Defining identity and a role of institutions

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Shamisa Debroey is an illustrator and activist who works on the programming team of DE SINGEL. Later this month the latest multidisciplinary production DE SINGEL’s _END_ Festival will allow talented young artists to showcase their work, giving them a platform to express their identity, confront their work and deconstruct cultural dogmas. Over a warm cup of coffee, we asked Shamisa about her work and cultural expertise.

Could you tell us about _END_ Festival, coming June 24th to DESINGEL?  

During the year we invite promising young artists and offer them a residency at DE SINGEL’s black box - ON_OFF_SPACE, and the end result of these residencies is collected in _END_. It is an opportunity for them to find and try themselves in more professional circumstances. For the audience, it’s a chance to see DE SINGEL in a different light as well. It takes place in various spaces and it lets one tour the building in search of cultural bric-á-bracs.

It is an opportunity for them to find and try themselves in more professional circumstances

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What and who can we expect to see?

The festival is centred around topics of communities, confronting and establishing one’s identity, as well as deconstructing contexts of institution, beauty and concepts of good and bad art. In Helen d’Haenens’ and Marina Delicado’s By Her Hands, the performance is based on a contemporary classical piece for piano Shadow by Rebecca Saunders. The dance deconstructs both the movement as well as the piano as a ‘sacred’ instrument, which I like very much. In Arthur Decock’s Biecht the performance confronts us with the topic of depression and suicidal tendencies. Oftentimes there is a certain feeling of façade while addressing this topic, but here one can feel they’re inside of his brain. The Biecht feels almost bare naked, with the depth he dares to show. In the middle of the festival, I wanted to surprise people with DÉSIRÉE 0100’s & Luis Miguel Ramirez Muños’ La Fiesta de Delfina - a multidisciplinary performance led by masked characters combining Latin American culture with a grotesque party and search for identity. Perhaps we’ve had enough beauty and we should allow a certain transgression in culture. Oftentimes there is a certain feeling of façade while addressing this topic, but here one can feel they’re inside of his brain.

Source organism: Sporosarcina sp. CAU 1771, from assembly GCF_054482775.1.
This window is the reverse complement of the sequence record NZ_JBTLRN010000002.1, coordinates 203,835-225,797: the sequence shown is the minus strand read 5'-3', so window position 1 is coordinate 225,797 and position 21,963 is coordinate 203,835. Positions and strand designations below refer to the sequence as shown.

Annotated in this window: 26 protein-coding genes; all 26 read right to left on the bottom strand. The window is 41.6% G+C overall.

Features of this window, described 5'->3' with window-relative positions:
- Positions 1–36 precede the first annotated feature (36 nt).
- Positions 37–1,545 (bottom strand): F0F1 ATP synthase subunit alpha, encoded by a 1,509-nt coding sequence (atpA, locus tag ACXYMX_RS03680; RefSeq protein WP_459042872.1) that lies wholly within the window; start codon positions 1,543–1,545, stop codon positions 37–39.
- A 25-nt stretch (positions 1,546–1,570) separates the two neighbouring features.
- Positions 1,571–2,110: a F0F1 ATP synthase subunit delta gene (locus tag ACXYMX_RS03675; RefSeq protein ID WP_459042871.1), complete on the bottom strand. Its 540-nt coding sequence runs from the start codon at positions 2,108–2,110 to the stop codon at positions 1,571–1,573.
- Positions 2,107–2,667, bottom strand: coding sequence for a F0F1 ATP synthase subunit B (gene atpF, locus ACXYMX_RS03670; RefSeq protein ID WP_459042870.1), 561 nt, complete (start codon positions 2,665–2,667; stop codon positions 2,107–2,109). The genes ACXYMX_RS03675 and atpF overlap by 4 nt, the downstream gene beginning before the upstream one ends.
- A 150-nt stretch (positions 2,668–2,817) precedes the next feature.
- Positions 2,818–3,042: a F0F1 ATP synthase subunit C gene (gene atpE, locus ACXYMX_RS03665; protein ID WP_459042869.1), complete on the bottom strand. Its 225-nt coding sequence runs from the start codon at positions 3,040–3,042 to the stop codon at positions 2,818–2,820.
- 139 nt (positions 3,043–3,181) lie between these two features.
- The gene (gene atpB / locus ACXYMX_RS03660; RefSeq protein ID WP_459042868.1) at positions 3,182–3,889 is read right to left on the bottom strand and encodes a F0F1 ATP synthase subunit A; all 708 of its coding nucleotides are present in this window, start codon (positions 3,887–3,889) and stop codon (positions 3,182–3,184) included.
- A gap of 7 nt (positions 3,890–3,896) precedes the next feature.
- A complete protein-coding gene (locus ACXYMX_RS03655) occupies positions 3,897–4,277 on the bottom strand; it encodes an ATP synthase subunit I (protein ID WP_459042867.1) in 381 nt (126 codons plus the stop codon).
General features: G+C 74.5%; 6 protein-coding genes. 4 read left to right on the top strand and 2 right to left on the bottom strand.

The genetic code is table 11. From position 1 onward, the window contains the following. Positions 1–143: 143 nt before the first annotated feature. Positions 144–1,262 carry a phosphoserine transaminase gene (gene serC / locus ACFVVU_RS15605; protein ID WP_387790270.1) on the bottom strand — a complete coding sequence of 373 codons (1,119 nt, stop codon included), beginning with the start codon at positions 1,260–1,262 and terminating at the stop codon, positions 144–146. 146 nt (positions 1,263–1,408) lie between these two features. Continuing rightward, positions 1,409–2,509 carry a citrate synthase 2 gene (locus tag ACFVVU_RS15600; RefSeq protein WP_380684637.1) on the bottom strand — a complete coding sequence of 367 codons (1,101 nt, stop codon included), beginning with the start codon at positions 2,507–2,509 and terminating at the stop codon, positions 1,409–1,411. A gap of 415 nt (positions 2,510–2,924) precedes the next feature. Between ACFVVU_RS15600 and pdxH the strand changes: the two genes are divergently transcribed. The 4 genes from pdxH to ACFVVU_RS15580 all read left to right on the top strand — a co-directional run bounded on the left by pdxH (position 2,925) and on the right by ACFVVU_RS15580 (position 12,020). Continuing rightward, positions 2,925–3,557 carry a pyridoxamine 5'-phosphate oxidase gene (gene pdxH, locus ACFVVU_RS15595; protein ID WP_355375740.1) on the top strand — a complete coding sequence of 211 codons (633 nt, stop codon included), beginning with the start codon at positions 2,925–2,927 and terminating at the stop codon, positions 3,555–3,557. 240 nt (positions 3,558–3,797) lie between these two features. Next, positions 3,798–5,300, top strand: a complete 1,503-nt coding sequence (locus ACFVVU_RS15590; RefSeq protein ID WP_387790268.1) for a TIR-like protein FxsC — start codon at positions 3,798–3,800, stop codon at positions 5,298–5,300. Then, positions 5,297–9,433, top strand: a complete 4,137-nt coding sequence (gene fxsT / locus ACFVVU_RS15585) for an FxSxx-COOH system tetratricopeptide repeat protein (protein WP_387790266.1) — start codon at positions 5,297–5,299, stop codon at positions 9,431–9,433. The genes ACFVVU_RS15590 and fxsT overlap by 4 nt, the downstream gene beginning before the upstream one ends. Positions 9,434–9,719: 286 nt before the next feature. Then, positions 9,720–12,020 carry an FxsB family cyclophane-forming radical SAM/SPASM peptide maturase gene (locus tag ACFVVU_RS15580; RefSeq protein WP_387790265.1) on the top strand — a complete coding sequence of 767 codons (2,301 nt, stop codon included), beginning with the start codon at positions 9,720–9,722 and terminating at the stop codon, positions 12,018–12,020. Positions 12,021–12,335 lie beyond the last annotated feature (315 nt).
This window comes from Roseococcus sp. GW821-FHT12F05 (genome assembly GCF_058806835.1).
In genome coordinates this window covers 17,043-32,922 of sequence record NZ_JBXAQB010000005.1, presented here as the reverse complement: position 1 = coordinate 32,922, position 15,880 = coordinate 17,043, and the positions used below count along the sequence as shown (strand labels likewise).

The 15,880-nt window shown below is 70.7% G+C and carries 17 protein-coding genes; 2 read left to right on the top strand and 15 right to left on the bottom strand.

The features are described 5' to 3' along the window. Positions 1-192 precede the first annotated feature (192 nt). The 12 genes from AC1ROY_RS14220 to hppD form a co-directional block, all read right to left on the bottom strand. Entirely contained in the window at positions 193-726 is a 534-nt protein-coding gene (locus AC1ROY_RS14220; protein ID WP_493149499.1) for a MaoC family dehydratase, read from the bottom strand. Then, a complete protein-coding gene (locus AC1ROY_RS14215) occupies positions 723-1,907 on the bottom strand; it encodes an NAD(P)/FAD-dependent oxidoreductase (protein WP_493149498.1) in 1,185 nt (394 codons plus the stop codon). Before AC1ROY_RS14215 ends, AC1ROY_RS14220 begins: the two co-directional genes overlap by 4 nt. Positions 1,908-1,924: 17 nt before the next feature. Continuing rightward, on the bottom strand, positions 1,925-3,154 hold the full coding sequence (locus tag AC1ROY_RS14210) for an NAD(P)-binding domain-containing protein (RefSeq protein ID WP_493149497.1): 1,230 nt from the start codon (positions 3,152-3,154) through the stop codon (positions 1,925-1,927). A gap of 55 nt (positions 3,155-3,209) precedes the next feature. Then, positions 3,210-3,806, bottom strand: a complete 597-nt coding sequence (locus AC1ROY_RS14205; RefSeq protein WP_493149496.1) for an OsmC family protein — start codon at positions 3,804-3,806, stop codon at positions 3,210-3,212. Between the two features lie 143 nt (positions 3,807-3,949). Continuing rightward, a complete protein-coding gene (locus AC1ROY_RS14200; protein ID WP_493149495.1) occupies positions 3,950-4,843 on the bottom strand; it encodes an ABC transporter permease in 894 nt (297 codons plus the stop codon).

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I like the tension in the audience as well. Oftentimes when people don’t like someone’s art, they don’t ask themselves why. They see it as cheap or badly prepared but perhaps it’s because they don’t understand the culture or they can’t read its codes. Maybe it’s supposed to make you angry? Or maybe bad preparation is also a valid form of art? All those questions and concerns are a huge part of this performance, which confronts the grotesque with high art within the Latin American cultural context. In La Verita’s Observer one can experience a similar tension but within the topic of existentialism and technology. We often act as if everything is fine, but mostly we are very lost. That’s usually how we express searching. In a way this piece although again very confronting it’s also comforting. It tells you we are all lost but it also implies you are not alone.

Perhaps we’ve had enough beauty and we should allow a certain transgression in culture

<img class="editorial-image-50-left" src="https://cdn.prod.website-files.com/61eebcc683107b99137f4423/64885405e6bcc7f99f9dad33_Shamisa%20Debroey%20(c)%20Irma%20Janssens39590020.webp"/>

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How do you see institutions in allowing spaces for communities to join, having in mind its power and responsibilities?

In harsher economic times the role of institutions is more important than ever. Not only do we have physical space but also resources - things that a lot of minorities are missing. I think the classic approach of ‘they come to us’ is changing: we should come to them. In the end, it’s about establishing trust. A lot of people trust institutions and see them as fundamentals of culture. But for many that’s the main issue. I meet a lot of people, going to their shows and visiting lots of residencies and by showing them around DE SINGEL we both share our visions and stories. In the end, there are faces and real people behind all institutions.

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What do you think prevents people from building identity and how this festival would encourage them to do so?

I think it’s much more difficult for us than for the generation of our parents, where a huge part of your identity was kind of scripted. I think that thanks to the internet we have all the possibilities in the world, and this worries us. We tend to think of Gen Z as a whole, which implies a collective identity and which is not true. Sometimes you meet artists who are unapologetically themselves and stand by their work, but sometimes you face a lot of anxiety. In some cases, it’s about practical means. If I’m working in order to survive I don’t have time to think about who I amWhat we do is that we give artists a carte blanche; in other words, we give them an opportunity to impress themselves by using the freedom we provide. We give them means, they give us an answer.

If I’m working in order to survive I do not have time to think who I am

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<div class="editorial-banner"> <div class=“editorial-credits”> @shamillustrates / @desingelartscentre </div></div>

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